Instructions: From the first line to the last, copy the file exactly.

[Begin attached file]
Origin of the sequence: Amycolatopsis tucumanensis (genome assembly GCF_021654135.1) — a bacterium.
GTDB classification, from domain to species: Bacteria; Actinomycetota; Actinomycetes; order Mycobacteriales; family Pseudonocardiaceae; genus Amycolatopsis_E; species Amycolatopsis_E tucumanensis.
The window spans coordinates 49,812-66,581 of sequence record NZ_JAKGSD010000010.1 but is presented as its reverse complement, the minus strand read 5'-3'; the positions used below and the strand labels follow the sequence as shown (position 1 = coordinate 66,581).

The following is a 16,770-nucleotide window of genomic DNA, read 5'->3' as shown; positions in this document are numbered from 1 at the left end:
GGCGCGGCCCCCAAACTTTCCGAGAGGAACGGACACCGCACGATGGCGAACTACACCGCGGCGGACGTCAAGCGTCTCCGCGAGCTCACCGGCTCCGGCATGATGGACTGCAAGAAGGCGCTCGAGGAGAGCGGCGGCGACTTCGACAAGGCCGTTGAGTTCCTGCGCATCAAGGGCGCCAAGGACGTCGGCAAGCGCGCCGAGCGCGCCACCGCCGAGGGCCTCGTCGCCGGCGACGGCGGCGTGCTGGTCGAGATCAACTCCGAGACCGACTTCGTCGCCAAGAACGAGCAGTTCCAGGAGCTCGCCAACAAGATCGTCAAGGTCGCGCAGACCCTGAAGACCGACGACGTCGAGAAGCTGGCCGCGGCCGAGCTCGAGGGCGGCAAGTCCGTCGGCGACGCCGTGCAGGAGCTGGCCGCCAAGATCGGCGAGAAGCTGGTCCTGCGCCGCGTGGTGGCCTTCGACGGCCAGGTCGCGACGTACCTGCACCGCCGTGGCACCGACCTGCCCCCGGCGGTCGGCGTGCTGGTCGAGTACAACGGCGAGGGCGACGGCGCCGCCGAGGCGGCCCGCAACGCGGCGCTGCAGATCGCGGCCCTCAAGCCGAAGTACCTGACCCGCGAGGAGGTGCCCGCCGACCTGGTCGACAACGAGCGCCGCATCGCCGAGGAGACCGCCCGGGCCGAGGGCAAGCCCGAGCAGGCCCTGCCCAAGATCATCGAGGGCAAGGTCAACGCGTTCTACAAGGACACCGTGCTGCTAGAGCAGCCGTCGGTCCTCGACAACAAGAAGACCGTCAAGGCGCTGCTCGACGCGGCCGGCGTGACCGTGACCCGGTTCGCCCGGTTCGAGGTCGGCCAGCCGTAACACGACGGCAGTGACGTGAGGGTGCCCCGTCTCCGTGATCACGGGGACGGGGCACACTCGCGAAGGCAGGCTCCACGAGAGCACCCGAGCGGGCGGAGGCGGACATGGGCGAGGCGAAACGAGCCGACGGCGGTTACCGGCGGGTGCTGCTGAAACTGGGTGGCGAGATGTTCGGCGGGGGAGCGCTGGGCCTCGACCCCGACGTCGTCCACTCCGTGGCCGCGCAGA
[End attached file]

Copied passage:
Origin of the sequence: Amycolatopsis tucumanensis (genome assembly GCF_021654135.1) — a bacterium.
GTDB classification, from domain to species: Bacteria; Actinomycetota; Actinomycetes; order Mycobacteriales; family Pseudonocardiaceae; genus Amycolatopsis_E; species Amycolatopsis_E tucumanensis.
The window spans coordinates 49,812-66,581 of sequence record NZ_JAKGSD010000010.1 but is presented as its reverse complement, the minus strand read 5'-3'; the positions used below and the strand labels follow the sequence as shown (position 1 = coordinate 66,581).

The following is a 16,770-nucleotide window of genomic DNA, read 5'->3' as shown; positions in this document are numbered from 1 at the left end:
GGCGCGGCCCCCAAACTTTCCGAGAGGAACGGACACCGCACGATGGCGAACTACACCGCGGCGGACGTCAAGCGTCTCCGCGAGCTCACCGGCTCCGGCATGATGGACTGCAAGAAGGCGCTCGAGGAGAGCGGCGGCGACTTCGACAAGGCCGTTGAGTTCCTGCGCATCAAGGGCGCCAAGGACGTCGGCAAGCGCGCCGAGCGCGCCACCGCCGAGGGCCTCGTCGCCGGCGACGGCGGCGTGCTGGTCGAGATCAACTCCGAGACCGACTTCGTCGCCAAGAACGAGCAGTTCCAGGAGCTCGCCAACAAGATCGTCAAGGTCGCGCAGACCCTGAAGACCGACGACGTCGAGAAGCTGGCCGCGGCCGAGCTCGAGGGCGGCAAGTCCGTCGGCGACGCCGTGCAGGAGCTGGCCGCCAAGATCGGCGAGAAGCTGGTCCTGCGCCGCGTGGTGGCCTTCGACGGCCAGGTCGCGACGTACCTGCACCGCCGTGGCACCGACCTGCCCCCGGCGGTCGGCGTGCTGGTCGAGTACAACGGCGAGGGCGACGGCGCCGCCGAGGCGGCCCGCAACGCGGCGCTGCAGATCGCGGCCCTCAAGCCGAAGTACCTGACCCGCGAGGAGGTGCCCGCCGACCTGGTCGACAACGAGCGCCGCATCGCCGAGGAGACCGCCCGGGCCGAGGGCAAGCCCGAGCAGGCCCTGCCCAAGATCATCGAGGGCAAGGTCAACGCGTTCTACAAGGACACCGTGCTGCTAGAGCAGCCGTCGGTCCTCGACAACAAGAAGACCGTCAAGGCGCTGCTCGACGCGGCCGGCGTGACCGTGACCCGGTTCGCCCGGTTCGAGGTCGGCCAGCCGTAACACGACGGCAGTGACGTGAGGGTGCCCCGTCTCCGTGATCACGGGGACGGGGCACACTCGCGAAGGCAGGCTCCACGAGAGCACCCGAGCGGGCGGAGGCGGACATGGGCGAGGCGAAACGAGCCGACGGCGGTTACCGGCGGGTGCTGCTGAAACTGGGTGGCGAGATGTTCGGCGGGGGAGCGCTGGGCCTCGACCCCGACGTCGTCCACTCCGTGGCCGCGCAGA